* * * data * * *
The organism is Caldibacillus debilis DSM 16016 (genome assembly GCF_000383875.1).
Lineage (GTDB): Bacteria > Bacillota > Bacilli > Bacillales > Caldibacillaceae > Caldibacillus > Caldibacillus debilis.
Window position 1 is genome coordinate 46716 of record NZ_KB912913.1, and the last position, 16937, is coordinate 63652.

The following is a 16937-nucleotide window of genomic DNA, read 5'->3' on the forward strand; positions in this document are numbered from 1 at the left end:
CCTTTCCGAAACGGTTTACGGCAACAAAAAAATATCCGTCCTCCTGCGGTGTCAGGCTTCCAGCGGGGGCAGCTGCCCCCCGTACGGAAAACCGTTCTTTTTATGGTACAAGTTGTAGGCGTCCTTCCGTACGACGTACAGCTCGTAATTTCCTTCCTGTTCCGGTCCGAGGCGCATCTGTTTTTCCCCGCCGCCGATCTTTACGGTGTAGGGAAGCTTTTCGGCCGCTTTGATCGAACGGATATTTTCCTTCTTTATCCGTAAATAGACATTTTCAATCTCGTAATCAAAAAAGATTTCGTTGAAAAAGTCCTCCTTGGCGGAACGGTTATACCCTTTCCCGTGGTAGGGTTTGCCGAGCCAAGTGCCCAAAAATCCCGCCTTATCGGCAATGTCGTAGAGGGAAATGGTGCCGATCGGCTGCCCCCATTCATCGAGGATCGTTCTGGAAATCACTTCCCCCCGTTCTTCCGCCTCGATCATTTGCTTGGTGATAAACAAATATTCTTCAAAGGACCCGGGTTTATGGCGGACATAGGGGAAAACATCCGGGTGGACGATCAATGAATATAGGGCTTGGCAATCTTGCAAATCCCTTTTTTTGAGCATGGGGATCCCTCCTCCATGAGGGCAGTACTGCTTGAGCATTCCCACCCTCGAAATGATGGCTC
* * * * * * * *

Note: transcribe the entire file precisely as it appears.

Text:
The organism is Caldibacillus debilis DSM 16016 (genome assembly GCF_000383875.1).
Lineage (GTDB): Bacteria > Bacillota > Bacilli > Bacillales > Caldibacillaceae > Caldibacillus > Caldibacillus debilis.
Window position 1 is genome coordinate 46716 of record NZ_KB912913.1, and the last position, 16937, is coordinate 63652.

The following is a 16937-nucleotide window of genomic DNA, read 5'->3' on the forward strand; positions in this document are numbered from 1 at the left end:
CCTTTCCGAAACGGTTTACGGCAACAAAAAAATATCCGTCCTCCTGCGGTGTCAGGCTTCCAGCGGGGGCAGCTGCCCCCCGTACGGAAAACCGTTCTTTTTATGGTACAAGTTGTAGGCGTCCTTCCGTACGACGTACAGCTCGTAATTTCCTTCCTGTTCCGGTCCGAGGCGCATCTGTTTTTCCCCGCCGCCGATCTTTACGGTGTAGGGAAGCTTTTCGGCCGCTTTGATCGAACGGATATTTTCCTTCTTTATCCGTAAATAGACATTTTCAATCTCGTAATCAAAAAAGATTTCGTTGAAAAAGTCCTCCTTGGCGGAACGGTTATACCCTTTCCCGTGGTAGGGTTTGCCGAGCCAAGTGCCCAAAAATCCCGCCTTATCGGCAATGTCGTAGAGGGAAATGGTGCCGATCGGCTGCCCCCATTCATCGAGGATCGTTCTGGAAATCACTTCCCCCCGTTCTTCCGCCTCGATCATTTGCTTGGTGATAAACAAATATTCTTCAAAGGACCCGGGTTTATGGCGGACATAGGGGAAAACATCCGGGTGGACGATCAATGAATATAGGGCTTGGCAATCTTGCAAATCCCTTTTTTTGAGCATGGGGATCCCTCCTCCATGAGGGCAGTACTGCTTGAGCATTCCCACCCTCGAAATGATGGCTC